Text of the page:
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July 10, 2022
Deuteronomy 30:10-14; Colossians 1:15-20; Luke 10: 25-37
I’ve always struggled with the Parable of the Good Samaritan. Partly it’s because its message is so obvious: we’re supposed to stop and help people in need. Of course. What else is there to say?
But really the problem is that I don’t want to stop and help. I’m so sunk into myself and my own problems, so lacking in compassion and concern, I just keep on walking. I’m too selfish. I resist the parable because I’m the Levite. I’m the Priest.
Or I’m the man who has been beaten by the robbers and left by the side of the road. We all are. Anxiety has beaten us up. Struggle and work and the long, hard days have robbed us of our energy and capacity. Everything we read in the news, everything we know about ourselves: it all leaves us feeling stranded and abandoned.
We aren’t the Samaritan. We need the Samaritan.
And we just have to admit this, we just have to face this, because it’s God who works through us, it’s Christ who inspires us with his love. We can only love God if he gives us the gift of loving him. We can only love our neighbors if he gives us the gift of loving them. We can only love ourselves if he gives us the gift of that love.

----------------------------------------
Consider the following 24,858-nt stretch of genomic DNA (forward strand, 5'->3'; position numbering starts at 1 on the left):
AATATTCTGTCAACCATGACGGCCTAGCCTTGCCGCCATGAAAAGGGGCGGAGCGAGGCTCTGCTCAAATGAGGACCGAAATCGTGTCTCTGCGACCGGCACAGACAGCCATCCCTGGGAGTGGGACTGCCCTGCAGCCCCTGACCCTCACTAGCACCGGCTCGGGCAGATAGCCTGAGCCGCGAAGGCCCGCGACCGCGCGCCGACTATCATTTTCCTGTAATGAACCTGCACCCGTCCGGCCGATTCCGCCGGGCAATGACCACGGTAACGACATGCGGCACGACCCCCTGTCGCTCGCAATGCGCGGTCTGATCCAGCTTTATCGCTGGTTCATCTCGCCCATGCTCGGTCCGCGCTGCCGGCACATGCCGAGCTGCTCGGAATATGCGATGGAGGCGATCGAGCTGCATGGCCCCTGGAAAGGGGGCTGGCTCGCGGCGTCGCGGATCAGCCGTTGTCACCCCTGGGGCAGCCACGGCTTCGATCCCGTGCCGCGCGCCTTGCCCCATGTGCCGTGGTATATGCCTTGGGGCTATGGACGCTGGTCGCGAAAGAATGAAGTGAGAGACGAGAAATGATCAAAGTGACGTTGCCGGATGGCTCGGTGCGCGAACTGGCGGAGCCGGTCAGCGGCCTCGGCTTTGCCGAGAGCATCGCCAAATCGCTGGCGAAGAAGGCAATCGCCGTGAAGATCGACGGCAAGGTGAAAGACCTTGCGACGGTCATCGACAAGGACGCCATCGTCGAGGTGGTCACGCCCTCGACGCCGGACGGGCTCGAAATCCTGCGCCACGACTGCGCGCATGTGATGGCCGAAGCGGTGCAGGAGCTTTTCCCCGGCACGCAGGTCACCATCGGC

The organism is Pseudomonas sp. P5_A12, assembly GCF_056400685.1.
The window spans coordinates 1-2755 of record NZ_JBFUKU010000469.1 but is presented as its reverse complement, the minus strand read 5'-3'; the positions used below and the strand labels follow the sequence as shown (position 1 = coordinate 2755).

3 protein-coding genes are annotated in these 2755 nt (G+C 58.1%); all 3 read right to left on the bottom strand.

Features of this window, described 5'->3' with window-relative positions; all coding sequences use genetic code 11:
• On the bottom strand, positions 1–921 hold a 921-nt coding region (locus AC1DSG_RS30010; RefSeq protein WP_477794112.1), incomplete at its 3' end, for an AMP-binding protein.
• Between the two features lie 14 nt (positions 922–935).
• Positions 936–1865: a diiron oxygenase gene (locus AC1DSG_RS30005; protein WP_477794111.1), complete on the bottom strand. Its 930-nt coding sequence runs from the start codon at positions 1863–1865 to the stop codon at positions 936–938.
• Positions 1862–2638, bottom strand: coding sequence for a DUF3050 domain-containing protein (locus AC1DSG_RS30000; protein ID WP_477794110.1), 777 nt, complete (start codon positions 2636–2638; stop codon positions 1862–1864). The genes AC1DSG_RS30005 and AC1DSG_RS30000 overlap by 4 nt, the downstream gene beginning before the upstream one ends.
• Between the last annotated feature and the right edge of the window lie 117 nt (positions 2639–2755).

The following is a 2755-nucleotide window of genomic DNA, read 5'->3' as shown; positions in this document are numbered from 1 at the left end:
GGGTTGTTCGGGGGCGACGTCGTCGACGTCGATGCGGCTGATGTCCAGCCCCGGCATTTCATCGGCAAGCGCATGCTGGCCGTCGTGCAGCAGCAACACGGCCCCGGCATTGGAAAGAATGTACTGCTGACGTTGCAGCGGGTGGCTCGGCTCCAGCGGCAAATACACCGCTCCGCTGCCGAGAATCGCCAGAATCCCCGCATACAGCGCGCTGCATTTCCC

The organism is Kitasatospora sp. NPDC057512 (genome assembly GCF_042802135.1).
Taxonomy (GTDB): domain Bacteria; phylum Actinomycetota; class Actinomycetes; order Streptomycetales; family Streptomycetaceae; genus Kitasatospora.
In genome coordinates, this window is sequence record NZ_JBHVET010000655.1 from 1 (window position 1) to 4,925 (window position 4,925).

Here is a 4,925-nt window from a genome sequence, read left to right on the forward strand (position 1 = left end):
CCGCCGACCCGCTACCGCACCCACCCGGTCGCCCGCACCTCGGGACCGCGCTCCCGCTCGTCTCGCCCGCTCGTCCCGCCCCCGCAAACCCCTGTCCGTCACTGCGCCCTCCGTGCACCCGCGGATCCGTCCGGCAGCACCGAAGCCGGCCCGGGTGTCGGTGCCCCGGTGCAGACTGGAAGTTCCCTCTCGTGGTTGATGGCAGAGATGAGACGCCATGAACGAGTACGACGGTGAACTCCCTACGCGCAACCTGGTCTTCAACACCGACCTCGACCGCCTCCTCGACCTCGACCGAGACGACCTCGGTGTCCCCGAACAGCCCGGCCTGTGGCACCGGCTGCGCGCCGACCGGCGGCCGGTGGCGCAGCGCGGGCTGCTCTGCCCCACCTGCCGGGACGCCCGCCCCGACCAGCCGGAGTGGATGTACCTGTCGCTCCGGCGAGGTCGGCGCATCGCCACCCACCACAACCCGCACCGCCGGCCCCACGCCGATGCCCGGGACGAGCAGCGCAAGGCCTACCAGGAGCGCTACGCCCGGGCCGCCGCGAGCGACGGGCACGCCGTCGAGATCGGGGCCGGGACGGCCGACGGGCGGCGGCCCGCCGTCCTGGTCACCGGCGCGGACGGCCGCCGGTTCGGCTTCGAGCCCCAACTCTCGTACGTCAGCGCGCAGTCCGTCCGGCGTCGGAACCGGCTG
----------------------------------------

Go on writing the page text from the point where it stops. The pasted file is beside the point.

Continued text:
Last week Barb and I spent a day at the beach. That evening we went to a nice restaurant for dinner. It was crowded and they had to seat us at the bar, and as we sat there on the stools we watched the bartender, a young woman, running back and forth trying to serve everyone.
There was a man at the bar, an old man, in his seventies or eighties, sitting by himself a little further down. After a while, the bartender stopped and asked how he was doing, and he said, this is the anniversary of my wife’s death, she died two years ago today, and this was her favorite place.
Then this busy young woman, this harried, overworked bartender, she stopped, and she stood there, and she talked to that lonely man. She listened to him. She didn’t say anything profound. She wasn’t a Levite. She wasn’t a Priest. She looked at him, and she stopped, she listened, and I thought, go and do likewise, go and do likewise, and for a moment the bartender’s kindness and the old man’s grief and the mystery of death and all the stories and the sadness in that crowded place, it all felt like grace, the Spirit was there, moving in others and moving in me, and it was a clear, warm summer evening, and the sun was setting into the ocean, and the waves were coming in and going out, and the love was in me, too, the kindness was in me, Christ was in me, and I was no longer trapped, I was no longer caved in on myself. I was free. I was free to love others.
My brother Ted has been diagnosed with Type Two Diabetes, and he’s taking it very seriously. He’s reading about diabetes. He’s managing his diet. He’s amazed at how addictive sugar is. He’s amazed at how his mind has cleared since he stopped putting all that sugar and all those chemicals into his body.
The other day he was sitting at his computer—he works from home—and he looked out the window and saw a hummingbird, hovering at his flowers, and the thought came into his mind: there’s the sweetness.